“And there’s no reason to think Dr Yemane is any less qualified than anyone else,” she adds.
“We have information from the former dean of medicine [at the Orotta School of Medicine], we have Yemane’s curriculum and what’s so frustrating is that other EU countries like Austria and Sweden – whose guidelines I’m sure are just as stringent as ours – are able to accept that same paperwork and let Eritrean doctors practise.”
Doctors like Dr Sahle, a classmate and close friend of Yemane, who fled Eritrea about the same time. Sahle claimed asylum in Austria rather than in the UK, however, and once he got settled status, was able to present his paperwork to the Austrian authorities and start his German-language tests and rigorous medical retraining. He now works full time as a doctor in a large hospital in Graz, south-east Austria, where he’s hoping to specialise in internal medicine. We have to wait a couple of weeks to set up a Skype call together because he is run off his feet.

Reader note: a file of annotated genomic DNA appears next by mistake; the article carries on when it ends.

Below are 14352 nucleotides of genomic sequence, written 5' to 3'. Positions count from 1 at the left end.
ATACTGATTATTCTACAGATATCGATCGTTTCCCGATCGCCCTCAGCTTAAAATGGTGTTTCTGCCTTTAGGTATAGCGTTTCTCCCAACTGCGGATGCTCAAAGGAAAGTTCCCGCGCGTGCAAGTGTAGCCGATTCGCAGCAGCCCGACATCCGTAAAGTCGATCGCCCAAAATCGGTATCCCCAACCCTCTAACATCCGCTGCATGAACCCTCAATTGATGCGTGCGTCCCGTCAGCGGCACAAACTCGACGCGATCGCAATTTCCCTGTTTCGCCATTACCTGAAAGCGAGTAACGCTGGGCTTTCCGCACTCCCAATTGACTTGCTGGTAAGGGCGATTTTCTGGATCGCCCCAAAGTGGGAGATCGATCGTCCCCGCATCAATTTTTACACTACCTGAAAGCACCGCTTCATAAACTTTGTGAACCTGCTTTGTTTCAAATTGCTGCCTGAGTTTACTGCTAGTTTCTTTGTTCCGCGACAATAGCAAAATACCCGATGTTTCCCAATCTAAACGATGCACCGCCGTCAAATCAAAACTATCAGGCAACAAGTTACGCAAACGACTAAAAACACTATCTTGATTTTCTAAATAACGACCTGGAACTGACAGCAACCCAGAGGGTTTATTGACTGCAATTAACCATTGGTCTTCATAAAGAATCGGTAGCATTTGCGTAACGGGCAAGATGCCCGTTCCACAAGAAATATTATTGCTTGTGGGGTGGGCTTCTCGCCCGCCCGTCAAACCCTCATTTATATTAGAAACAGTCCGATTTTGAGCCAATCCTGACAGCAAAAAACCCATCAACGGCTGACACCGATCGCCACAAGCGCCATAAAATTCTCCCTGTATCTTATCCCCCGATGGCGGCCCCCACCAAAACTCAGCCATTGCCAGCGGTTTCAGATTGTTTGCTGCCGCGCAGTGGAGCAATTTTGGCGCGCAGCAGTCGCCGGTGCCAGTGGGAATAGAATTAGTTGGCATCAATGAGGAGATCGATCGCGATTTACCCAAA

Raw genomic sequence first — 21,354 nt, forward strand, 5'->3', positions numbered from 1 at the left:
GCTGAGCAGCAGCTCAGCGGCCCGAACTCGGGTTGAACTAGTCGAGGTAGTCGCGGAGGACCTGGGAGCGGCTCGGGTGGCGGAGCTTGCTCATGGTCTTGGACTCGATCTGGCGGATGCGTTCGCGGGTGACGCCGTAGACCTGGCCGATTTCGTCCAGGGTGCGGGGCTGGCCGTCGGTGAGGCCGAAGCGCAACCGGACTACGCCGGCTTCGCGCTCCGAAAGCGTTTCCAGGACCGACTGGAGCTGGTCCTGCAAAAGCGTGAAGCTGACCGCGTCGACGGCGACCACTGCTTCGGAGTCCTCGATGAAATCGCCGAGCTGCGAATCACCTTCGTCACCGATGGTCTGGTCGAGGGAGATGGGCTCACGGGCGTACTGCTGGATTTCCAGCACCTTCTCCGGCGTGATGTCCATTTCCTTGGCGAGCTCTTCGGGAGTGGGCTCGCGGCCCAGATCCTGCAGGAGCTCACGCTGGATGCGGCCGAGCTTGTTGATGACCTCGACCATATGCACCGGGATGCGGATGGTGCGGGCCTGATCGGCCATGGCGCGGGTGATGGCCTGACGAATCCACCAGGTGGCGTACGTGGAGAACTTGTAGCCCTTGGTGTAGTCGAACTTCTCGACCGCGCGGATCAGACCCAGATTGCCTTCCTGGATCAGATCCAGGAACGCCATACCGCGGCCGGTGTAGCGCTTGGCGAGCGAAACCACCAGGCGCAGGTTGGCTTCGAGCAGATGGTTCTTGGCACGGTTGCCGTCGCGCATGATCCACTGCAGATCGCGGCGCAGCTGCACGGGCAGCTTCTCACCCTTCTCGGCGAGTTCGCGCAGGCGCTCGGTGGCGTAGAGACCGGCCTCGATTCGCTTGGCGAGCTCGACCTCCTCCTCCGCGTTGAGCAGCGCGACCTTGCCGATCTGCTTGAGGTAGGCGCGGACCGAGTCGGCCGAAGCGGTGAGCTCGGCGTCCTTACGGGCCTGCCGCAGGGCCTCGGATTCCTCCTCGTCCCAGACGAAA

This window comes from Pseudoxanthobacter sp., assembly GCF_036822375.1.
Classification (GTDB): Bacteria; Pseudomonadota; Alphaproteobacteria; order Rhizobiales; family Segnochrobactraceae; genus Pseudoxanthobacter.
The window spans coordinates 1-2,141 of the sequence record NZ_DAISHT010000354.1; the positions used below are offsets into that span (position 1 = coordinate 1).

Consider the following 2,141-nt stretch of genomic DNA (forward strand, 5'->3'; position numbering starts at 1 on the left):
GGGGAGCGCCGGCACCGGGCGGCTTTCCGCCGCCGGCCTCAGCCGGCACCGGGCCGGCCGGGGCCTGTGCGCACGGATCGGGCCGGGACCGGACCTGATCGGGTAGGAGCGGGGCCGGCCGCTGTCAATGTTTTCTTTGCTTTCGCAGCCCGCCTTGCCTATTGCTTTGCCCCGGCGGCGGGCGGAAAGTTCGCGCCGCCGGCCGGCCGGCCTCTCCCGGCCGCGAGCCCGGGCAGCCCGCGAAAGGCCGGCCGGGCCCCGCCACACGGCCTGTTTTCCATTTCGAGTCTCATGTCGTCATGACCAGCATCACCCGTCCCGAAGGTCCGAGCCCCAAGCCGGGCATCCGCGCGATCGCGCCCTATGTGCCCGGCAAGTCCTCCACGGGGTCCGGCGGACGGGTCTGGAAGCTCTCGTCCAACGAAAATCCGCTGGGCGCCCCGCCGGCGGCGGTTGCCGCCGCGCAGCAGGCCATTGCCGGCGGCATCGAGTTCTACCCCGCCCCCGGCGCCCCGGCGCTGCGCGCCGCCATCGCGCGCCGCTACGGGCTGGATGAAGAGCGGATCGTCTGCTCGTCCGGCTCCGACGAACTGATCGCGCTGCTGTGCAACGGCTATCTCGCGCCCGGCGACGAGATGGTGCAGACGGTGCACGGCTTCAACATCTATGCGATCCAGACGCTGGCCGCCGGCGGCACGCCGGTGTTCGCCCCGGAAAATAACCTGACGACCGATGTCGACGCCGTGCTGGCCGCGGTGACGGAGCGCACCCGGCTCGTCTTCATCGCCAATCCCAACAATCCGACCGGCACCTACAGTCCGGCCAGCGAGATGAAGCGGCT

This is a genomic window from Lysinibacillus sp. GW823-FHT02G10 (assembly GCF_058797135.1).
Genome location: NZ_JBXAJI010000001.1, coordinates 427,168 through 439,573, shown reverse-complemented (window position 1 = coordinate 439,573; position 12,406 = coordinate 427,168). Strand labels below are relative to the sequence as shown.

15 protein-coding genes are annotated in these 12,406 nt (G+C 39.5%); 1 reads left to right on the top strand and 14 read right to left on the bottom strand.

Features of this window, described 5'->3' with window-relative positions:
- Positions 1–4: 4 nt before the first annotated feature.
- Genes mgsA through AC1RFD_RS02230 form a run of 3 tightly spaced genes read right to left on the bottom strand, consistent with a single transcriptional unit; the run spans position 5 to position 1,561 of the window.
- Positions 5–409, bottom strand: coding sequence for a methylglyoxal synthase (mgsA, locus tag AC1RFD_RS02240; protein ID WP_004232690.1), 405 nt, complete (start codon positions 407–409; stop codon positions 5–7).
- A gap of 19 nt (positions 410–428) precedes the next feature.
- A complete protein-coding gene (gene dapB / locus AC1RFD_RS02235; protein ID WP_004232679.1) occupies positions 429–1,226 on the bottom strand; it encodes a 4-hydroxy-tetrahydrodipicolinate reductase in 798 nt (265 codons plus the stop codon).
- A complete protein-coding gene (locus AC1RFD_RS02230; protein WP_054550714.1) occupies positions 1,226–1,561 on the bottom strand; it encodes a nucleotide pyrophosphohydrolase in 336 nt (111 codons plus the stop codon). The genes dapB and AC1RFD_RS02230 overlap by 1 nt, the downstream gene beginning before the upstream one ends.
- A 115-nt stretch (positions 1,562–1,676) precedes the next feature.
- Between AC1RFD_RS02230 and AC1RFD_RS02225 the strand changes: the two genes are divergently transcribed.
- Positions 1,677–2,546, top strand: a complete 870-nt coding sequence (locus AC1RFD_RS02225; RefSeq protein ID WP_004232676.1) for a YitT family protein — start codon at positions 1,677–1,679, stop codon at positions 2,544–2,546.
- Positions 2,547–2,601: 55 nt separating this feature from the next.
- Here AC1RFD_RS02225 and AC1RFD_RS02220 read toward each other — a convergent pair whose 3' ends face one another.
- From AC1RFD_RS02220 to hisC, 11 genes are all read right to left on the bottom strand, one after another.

“It’s not fair,” he tells me. “Because I remember Dr Yemane as a caring doctor, very professional and hard-working. If they could just give him the opportunity I’m sure he’d show them just how competent he is.”
Sahle reflects on how much he loves his job and how, now that he can map out a career path, he feels he has really started his new life in Europe. Twice a week, he calls his friend Yemane to share news. Listening in to one of their conversations, it’s painful to hear how hungry Yemane is to learn about the cases his old friend has been working on, and how careful Sahle is to answer his questions with tactful restraint.
“I am working and he is not,” he reminds me. “But I have the same documents he has – nothing more.”